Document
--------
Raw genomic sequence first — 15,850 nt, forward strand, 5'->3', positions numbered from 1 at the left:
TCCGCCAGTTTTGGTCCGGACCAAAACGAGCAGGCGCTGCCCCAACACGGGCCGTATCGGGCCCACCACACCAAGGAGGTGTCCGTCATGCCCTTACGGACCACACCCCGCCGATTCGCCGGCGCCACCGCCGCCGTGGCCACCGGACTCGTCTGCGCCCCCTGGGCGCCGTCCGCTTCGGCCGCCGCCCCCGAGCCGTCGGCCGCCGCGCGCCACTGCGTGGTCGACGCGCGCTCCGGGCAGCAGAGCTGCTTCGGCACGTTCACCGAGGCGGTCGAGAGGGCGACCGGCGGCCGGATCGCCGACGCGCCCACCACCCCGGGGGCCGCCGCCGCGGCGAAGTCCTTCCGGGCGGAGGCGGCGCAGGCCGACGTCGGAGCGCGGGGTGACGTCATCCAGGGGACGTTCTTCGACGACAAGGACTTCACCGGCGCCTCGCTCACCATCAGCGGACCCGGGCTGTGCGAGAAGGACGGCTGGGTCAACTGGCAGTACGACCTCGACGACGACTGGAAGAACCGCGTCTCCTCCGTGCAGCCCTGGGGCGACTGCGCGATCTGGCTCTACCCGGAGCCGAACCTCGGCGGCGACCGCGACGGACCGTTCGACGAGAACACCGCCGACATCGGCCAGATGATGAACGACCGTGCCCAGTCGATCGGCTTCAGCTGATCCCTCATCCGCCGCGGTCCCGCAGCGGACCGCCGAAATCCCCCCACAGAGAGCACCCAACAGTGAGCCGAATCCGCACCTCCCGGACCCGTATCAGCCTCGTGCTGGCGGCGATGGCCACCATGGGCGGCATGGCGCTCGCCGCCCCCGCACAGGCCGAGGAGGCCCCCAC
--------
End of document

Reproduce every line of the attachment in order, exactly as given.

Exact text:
Raw genomic sequence first — 15,850 nt, forward strand, 5'->3', positions numbered from 1 at the left:
TCCGCCAGTTTTGGTCCGGACCAAAACGAGCAGGCGCTGCCCCAACACGGGCCGTATCGGGCCCACCACACCAAGGAGGTGTCCGTCATGCCCTTACGGACCACACCCCGCCGATTCGCCGGCGCCACCGCCGCCGTGGCCACCGGACTCGTCTGCGCCCCCTGGGCGCCGTCCGCTTCGGCCGCCGCCCCCGAGCCGTCGGCCGCCGCGCGCCACTGCGTGGTCGACGCGCGCTCCGGGCAGCAGAGCTGCTTCGGCACGTTCACCGAGGCGGTCGAGAGGGCGACCGGCGGCCGGATCGCCGACGCGCCCACCACCCCGGGGGCCGCCGCCGCGGCGAAGTCCTTCCGGGCGGAGGCGGCGCAGGCCGACGTCGGAGCGCGGGGTGACGTCATCCAGGGGACGTTCTTCGACGACAAGGACTTCACCGGCGCCTCGCTCACCATCAGCGGACCCGGGCTGTGCGAGAAGGACGGCTGGGTCAACTGGCAGTACGACCTCGACGACGACTGGAAGAACCGCGTCTCCTCCGTGCAGCCCTGGGGCGACTGCGCGATCTGGCTCTACCCGGAGCCGAACCTCGGCGGCGACCGCGACGGACCGTTCGACGAGAACACCGCCGACATCGGCCAGATGATGAACGACCGTGCCCAGTCGATCGGCTTCAGCTGATCCCTCATCCGCCGCGGTCCCGCAGCGGACCGCCGAAATCCCCCCACAGAGAGCACCCAACAGTGAGCCGAATCCGCACCTCCCGGACCCGTATCAGCCTCGTGCTGGCGGCGATGGCCACCATGGGCGGCATGGCGCTCGCCGCCCCCGCACAGGCCGAGGAGGCCCCCAC